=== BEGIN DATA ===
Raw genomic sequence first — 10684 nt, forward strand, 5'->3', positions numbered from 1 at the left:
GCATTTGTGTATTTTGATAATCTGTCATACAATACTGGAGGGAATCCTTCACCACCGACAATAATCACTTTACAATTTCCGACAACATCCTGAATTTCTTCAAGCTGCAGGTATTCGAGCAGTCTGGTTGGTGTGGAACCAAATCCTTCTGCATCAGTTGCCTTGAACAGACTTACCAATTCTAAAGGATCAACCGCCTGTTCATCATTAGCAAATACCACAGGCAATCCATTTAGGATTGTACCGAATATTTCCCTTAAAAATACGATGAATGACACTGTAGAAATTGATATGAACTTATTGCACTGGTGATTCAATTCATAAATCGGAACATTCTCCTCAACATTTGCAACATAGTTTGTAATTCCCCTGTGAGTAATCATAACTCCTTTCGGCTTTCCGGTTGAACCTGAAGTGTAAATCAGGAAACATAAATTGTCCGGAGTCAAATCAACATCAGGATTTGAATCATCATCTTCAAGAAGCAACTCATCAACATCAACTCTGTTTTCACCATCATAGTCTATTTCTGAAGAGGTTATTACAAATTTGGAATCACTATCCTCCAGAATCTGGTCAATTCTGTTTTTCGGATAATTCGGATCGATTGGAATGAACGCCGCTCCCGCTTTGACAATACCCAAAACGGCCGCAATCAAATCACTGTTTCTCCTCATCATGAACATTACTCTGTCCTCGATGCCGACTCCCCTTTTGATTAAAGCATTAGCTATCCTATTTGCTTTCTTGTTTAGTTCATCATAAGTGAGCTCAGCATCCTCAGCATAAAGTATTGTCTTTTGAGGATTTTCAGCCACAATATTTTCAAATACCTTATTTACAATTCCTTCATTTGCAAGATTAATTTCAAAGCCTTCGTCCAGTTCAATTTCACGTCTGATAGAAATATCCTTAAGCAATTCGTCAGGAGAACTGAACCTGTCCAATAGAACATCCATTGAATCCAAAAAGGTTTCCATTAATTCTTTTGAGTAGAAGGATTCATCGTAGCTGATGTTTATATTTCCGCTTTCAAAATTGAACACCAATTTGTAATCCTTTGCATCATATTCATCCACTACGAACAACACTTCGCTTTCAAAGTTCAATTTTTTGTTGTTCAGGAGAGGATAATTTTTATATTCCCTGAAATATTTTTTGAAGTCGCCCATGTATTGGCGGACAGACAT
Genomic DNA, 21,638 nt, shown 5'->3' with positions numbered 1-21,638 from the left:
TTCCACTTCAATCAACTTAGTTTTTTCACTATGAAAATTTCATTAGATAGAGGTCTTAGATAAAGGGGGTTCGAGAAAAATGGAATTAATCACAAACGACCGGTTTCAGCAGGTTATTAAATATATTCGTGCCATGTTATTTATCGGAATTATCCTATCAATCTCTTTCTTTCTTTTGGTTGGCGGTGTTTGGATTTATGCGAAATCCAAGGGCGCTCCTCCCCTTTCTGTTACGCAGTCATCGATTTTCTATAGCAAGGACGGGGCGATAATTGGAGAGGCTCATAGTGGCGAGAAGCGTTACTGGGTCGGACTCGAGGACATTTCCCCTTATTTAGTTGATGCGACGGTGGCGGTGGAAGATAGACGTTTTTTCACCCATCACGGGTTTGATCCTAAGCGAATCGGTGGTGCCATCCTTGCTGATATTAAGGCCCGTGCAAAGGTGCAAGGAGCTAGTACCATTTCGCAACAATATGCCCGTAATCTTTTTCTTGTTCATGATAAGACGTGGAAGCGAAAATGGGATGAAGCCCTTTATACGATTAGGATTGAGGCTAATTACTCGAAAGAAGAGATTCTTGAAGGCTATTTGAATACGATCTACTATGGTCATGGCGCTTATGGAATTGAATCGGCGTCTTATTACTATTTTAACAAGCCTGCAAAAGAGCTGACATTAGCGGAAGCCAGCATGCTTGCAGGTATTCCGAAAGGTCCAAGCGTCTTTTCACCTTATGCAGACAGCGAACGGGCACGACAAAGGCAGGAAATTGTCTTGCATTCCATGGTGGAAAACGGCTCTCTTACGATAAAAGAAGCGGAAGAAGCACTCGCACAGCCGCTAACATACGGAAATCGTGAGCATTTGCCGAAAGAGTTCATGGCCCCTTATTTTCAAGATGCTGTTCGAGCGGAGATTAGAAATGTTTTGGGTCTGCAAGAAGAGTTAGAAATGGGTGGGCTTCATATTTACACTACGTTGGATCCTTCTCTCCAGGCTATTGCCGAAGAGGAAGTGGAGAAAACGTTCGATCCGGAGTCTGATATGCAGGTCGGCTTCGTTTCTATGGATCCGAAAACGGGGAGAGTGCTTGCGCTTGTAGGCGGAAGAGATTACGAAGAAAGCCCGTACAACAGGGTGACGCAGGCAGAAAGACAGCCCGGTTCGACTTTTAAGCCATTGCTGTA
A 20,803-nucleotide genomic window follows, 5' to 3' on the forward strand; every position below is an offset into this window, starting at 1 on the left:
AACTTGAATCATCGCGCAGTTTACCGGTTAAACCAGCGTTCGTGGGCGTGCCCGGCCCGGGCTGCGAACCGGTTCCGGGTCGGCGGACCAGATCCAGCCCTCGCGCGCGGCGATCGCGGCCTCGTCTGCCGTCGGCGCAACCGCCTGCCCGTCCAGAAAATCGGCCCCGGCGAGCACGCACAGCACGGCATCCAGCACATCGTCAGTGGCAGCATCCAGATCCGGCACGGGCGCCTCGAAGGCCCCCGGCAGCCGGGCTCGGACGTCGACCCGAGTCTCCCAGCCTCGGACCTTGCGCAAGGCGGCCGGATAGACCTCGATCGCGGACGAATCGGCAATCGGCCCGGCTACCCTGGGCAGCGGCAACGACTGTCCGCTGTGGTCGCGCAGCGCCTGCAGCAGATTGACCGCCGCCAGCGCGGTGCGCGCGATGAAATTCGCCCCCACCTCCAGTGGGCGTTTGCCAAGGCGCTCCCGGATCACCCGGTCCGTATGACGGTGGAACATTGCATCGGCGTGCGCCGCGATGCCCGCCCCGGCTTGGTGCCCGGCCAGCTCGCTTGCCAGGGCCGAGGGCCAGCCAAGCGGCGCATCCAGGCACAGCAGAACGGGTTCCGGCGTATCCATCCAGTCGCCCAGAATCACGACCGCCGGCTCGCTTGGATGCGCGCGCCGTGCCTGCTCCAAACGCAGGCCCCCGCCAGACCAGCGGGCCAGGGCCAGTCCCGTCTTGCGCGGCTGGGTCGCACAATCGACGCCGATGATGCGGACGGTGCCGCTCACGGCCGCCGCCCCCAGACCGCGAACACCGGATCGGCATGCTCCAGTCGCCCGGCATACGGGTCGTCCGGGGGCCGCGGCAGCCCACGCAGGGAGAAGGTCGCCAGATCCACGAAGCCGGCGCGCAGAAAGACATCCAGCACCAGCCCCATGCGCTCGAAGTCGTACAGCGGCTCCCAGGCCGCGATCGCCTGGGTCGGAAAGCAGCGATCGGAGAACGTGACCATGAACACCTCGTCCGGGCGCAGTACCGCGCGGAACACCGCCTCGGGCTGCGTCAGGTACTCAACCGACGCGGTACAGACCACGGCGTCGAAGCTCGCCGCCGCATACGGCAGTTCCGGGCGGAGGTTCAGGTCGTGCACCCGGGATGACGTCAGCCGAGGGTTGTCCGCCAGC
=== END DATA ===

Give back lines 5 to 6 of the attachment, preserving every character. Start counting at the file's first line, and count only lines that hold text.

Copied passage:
A 20,803-nucleotide genomic window follows, 5' to 3' on the forward strand; every position below is an offset into this window, starting at 1 on the left:
AACTTGAATCATCGCGCAGTTTACCGGTTAAACCAGCGTTCGTGGGCGTGCCCGGCCCGGGCTGCGAACCGGTTCCGGGTCGGCGGACCAGATCCAGCCCTCGCGCGCGGCGATCGCGGCCTCGTCTGCCGTCGGCGCAACCGCCTGCCCGTCCAGAAAATCGGCCCCGGCGAGCACGCACAGCACGGCATCCAGCACATCGTCAGTGGCAGCATCCAGATCCGGCACGGGCGCCTCGAAGGCCCCCGGCAGCCGGGCTCGGACGTCGACCCGAGTCTCCCAGCCTCGGACCTTGCGCAAGGCGGCCGGATAGACCTCGATCGCGGACGAATCGGCAATCGGCCCGGCTACCCTGGGCAGCGGCAACGACTGTCCGCTGTGGTCGCGCAGCGCCTGCAGCAGATTGACCGCCGCCAGCGCGGTGCGCGCGATGAAATTCGCCCCCACCTCCAGTGGGCGTTTGCCAAGGCGCTCCCGGATCACCCGGTCCGTATGACGGTGGAACATTGCATCGGCGTGCGCCGCGATGCCCGCCCCGGCTTGGTGCCCGGCCAGCTCGCTTGCCAGGGCCGAGGGCCAGCCAAGCGGCGCATCCAGGCACAGCAGAACGGGTTCCGGCGTATCCATCCAGTCGCCCAGAATCACGACCGCCGGCTCGCTTGGATGCGCGCGCCGTGCCTGCTCCAAACGCAGGCCCCCGCCAGACCAGCGGGCCAGGGCCAGTCCCGTCTTGCGCGGCTGGGTCGCACAATCGACGCCGATGATGCGGACGGTGCCGCTCACGGCCGCCGCCCCCAGACCGCGAACACCGGATCGGCATGCTCCAGTCGCCCGGCATACGGGTCGTCCGGGGGCCGCGGCAGCCCACGCAGGGAGAAGGTCGCCAGATCCACGAAGCCGGCGCGCAGAAAGACATCCAGCACCAGCCCCATGCGCTCGAAGTCGTACAGCGGCTCCCAGGCCGCGATCGCCTGGGTCGGAAAGCAGCGATCGGAGAACGTGACCATGAACACCTCGTCCGGGCGCAGTACCGCGCGGAACACCGCCTCGGGCTGCGTCAGGTACTCAACCGACGCGGTACAGACCACGGCGTCGAAGCTCGCCGCCGCATACGGCAGTTCCGGGCGGAGGTTCAGGTCGTGCACCCGGGATGACGTCAGCCGAGGGTTGTCCGCCAGC